Monday, January 4, 2010
The Omnivores Dilemma = Required Reading
The most interesting part of the book is all about the corn (and soy) industry. An industry subsidized with tax payer's money, to the point that the actual farmers could not survive without the supplemented money. The mantra of more, more, more, drives the mentality of the farmer, letting concepts such as nutrition, quality, and sustainability, become neglected to the extent that they are not even part of the equation anymore.
You know that thing that happens when you learn a new word, and then no less than 2 weeks later, you hear that word again and think "If I hadn't learned that word two weeks ago, I would have never noticed it this time around. I would have just passed over it." That happened to me, in a way, with this book. Pollan talks about the quality of an egg at a farm called Polyface farms. He talks about the bright orange color of the yolk and how it would stand up straight and tall due to the nutritional diet and general happiness of the chicken that had laid it. I had two cartons of eggs. One of the "organic" Costco variety and one from a barn raised, cage free, family farm in Rippon CA. I never would have noticed prior to reading this book, but there was a world of difference between these two eggs. As I cracked the "organic" Costco egg onto my griddle, the yolk was a pale yellow color and fell flat with the egg white, while the family farm egg had the same qualities Pollan talked about with the Polyface egg, bright orange and strong.
Pollan not only calls into question the industrial food industry, but also the new big industrial organic food industry and how it may suffer from many of the same ailments as it's conventional counterpart.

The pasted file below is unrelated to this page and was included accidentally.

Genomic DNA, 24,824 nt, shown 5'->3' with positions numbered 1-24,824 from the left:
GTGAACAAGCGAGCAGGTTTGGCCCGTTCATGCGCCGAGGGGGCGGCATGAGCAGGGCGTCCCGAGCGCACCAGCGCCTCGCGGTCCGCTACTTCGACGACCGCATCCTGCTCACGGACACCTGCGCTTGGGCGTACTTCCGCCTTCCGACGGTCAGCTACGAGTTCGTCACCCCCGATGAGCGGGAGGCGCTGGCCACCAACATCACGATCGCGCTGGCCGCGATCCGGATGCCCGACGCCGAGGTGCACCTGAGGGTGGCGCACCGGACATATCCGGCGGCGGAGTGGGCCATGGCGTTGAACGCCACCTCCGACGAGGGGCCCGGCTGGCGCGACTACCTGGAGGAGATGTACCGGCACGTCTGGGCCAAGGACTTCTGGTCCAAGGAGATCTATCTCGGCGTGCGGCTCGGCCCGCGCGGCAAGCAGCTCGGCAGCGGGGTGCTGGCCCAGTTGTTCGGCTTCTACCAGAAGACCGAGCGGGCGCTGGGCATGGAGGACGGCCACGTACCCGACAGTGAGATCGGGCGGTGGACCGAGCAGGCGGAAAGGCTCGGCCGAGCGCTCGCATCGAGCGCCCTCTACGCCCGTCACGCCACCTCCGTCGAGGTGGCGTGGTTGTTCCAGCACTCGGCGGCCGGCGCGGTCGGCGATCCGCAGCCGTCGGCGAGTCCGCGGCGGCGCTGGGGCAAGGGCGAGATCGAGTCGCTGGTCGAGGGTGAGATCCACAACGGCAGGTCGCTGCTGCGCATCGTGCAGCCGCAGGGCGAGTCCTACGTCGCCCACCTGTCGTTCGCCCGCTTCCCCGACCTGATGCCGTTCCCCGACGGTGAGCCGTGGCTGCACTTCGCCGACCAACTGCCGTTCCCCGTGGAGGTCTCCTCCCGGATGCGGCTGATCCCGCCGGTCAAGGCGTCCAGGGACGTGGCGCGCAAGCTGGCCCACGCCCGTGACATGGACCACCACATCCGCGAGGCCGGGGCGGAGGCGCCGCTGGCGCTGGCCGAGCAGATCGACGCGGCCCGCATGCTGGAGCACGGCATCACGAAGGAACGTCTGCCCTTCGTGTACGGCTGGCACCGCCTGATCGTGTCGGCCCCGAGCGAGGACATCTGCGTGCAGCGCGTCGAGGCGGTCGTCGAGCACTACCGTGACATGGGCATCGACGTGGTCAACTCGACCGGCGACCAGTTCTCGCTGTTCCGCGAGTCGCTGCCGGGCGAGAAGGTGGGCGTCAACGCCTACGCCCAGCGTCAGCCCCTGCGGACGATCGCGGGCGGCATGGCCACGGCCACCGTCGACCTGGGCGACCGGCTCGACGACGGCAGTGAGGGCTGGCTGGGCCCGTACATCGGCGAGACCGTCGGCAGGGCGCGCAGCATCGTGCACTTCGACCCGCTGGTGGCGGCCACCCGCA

Why shouldn't I know where the food I eat comes from. I get that some things you just can't get local. Some things you don't need too. Coffee, sugar, tea, other dry goods with naturally long shelf lives, but it is still important to know who the companies are, and be able to hold them accountable to a high standard of cleanliness and ensure they are using sustainable practices. Do we need more government intervention? New safety standards? Or how about a whole new rule book, that does not set the standard of success based on quantity, but instead on purity and sustainability.
But until then, I will begin to hunt for local food, from people I can talk to, from farms and ranches I can visit and evaluate myself. Of course I still have a LONG way to go with all of this. There is still a box of C&H refined sugar in my cupboard, there is still a couple pounds of Kirkland Beef in my freezer. I don't expect that I will suddenly be able to just shut down everything and switch over to an entirely local/seasonal diet. That would not be realistic at all. After all, I have been living at the whim of the industrial food market for 29 years now. No, this does not call for instant and extreme measures. This calls for a well thought transition to a more sustainable, local, seasonal diet.